In case you're wondering why banks are typically desperate to get fixed-rate mortgage loans off their books, it is because of the tremendous interest rate risk of these assets. If you have a fixed-rate mortgage loan portfolio paying an average rate of 4.0% and short-term interest rates rise high enough that you're paying 5% on passbook savings accounts, you might as well shut your doors that day.
Memories are short. Short-term rates have been near zero since late 2008, when the Federal Reserve set the target range for the federal funds rate at zero to 0.25%. But that won't last forever. And in the 80s, scores of savings and loan associations failed when high interest rates forced them to pay higher rates on deposits than they were earning on their loan portfolios.
Bove wrote that "In the past week I have contacted a small number of large banks and asked whether they would originate and hold 20 and 30 year self-amortizing, fixed-rate mortgages if there was no Fannie Mae or Freddie Mac (FRE/$2.46/NR). The universal answer was 'No!'"
You may be aware that fixed-rate mortgage loans are pretty rare outside the United States. They are rare because most other countries don't have what has for decades been, effectively, a nationalized, uniform set of standards for underwriting fixed-rate mortgage loans so they can instantly be sold -- through Fannie and Freddie -- into a highly liquid secondary market.
A fixed-rate mortgage can provide a great deal of financial security, especially if the loan is locked in at a time of low long-term interest rates, such as we have seen over the past few years. But an adjustable rate loan can be quite painful for a borrower if and when rates rise quickly.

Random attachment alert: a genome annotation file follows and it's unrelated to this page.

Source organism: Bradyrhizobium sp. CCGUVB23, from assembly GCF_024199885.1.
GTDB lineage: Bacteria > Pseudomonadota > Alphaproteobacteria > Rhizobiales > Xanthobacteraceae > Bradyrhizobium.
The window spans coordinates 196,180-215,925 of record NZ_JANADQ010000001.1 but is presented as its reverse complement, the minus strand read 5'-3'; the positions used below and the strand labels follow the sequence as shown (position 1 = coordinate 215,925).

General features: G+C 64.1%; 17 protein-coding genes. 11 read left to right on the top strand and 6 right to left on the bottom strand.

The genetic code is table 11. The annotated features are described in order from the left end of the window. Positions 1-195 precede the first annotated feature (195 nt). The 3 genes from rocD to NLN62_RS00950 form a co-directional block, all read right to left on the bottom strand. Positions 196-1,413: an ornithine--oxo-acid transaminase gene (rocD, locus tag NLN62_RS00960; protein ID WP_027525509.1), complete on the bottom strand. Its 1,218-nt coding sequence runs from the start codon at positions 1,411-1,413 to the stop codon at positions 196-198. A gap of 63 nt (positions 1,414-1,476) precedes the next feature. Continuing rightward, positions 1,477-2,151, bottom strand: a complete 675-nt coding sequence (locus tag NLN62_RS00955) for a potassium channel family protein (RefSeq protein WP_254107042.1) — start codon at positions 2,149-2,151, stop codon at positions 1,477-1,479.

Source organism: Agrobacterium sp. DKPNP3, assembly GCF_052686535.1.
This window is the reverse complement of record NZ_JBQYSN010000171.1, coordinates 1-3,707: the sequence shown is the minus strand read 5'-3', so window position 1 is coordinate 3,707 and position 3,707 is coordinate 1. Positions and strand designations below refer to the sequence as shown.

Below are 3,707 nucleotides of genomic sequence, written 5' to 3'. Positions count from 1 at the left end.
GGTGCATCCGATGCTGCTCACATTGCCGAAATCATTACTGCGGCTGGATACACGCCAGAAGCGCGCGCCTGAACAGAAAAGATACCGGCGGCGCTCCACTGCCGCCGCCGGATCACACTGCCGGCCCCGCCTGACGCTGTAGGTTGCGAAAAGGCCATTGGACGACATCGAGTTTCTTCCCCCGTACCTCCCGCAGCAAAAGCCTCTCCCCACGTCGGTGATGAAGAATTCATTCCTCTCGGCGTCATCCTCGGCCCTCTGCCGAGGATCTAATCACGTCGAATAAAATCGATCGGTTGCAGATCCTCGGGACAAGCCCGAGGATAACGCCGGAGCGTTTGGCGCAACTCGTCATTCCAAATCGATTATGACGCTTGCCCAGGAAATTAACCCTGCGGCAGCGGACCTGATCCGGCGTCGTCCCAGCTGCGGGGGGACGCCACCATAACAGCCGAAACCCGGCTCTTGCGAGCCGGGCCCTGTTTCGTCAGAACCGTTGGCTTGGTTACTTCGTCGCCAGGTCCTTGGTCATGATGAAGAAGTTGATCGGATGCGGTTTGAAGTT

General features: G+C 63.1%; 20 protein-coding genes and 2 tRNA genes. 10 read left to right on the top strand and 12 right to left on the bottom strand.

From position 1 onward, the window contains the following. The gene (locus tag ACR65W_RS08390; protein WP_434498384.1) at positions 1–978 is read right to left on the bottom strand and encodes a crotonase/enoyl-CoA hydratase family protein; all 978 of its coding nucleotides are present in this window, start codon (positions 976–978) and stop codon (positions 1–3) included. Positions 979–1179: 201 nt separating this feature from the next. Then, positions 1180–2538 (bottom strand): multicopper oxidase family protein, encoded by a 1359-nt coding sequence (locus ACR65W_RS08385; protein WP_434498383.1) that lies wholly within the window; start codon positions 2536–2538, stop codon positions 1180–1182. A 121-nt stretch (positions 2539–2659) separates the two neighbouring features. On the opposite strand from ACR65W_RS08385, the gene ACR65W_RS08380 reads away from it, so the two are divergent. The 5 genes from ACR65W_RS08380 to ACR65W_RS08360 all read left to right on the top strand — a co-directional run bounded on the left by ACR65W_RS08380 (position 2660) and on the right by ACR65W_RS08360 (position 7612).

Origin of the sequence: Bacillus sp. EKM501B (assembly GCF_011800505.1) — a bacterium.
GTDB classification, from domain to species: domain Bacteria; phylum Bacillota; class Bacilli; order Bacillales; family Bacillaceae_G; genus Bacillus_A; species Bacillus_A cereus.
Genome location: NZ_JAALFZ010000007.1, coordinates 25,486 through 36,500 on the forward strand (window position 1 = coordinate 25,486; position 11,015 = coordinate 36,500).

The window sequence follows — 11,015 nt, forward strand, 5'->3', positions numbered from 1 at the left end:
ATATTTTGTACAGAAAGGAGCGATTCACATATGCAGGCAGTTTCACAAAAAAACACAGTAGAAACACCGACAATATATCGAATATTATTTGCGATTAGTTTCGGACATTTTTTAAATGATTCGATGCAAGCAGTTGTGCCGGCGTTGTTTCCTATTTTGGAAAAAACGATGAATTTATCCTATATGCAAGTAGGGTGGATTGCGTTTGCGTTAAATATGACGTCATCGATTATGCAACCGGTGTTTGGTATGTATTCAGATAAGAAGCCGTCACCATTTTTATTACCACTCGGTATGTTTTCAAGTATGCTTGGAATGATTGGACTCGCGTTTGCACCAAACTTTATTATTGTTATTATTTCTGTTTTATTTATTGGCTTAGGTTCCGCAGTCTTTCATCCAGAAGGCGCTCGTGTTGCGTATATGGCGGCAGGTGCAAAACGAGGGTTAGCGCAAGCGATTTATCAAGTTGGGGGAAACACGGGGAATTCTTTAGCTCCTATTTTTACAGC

The disappearance of fixed-rate mortgage loans would "increase the monthly cost of owning a home," according to Bove. "This in turn will cause housing prices to fall wiping out the equity in many units. The decline in wealth of the vast majority of households that will result is likely to impact spending habits and economic growth," he wrote.
"To my way of thinking the impact will be so profoundly negative that it will not happen. The elimination of these instruments would, in fact, be enough to finally get the majority of Congress thrown out."
And that's why Bove expects the GSEs to survive in some form. "The question is what form they will take if they stay," he wrote.
The government's epic bailout of American International Group (AIG) -- to the tune of $182 billion, including assistance from the -- ended up quite well, with the company surviving, the government converting its preferred shares to common shares, which it sold at a profit, and the entire deal resulting in an "overall $22.7 billion positive return," according to the U.S. Treasury.
A deal like that for the GSEs would be a bonanza for common and junior preferred shareholders, as well as the government, but would would no doubt raise hackles. Maybe the politicians could make such such a deal while putting in place better controls to make sure their own fatuous "housing goals" wouldn't cause a future lowering of GSE loan underwriting standards, which were a major contributing factor to the housing bubble and bust. A strengthening of the GSEs, through better policies and supervision by the Federal Housing Finance Agency while renaming the GSEs, could sweeten the deal enough to provide political cover for the politicians.
"If the courts agree that the U.S. Treasury has over-stepped its mandate in the Housing and Economy Recovery Act (HERA) of 2008, then Fannie Mae is likely to be put back into the private sector," Bove wrote.
He added that "there could be a 500% price appreciation opportunity in this stock if I am right. If I am wrong the value is zero."
Fannie Mae's common shares were down 2% in late morning trading to $2.65, while Freddie's shares were also down 2% to $2.41.
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-- Written by Philip van Doorn in Jupiter, Fla.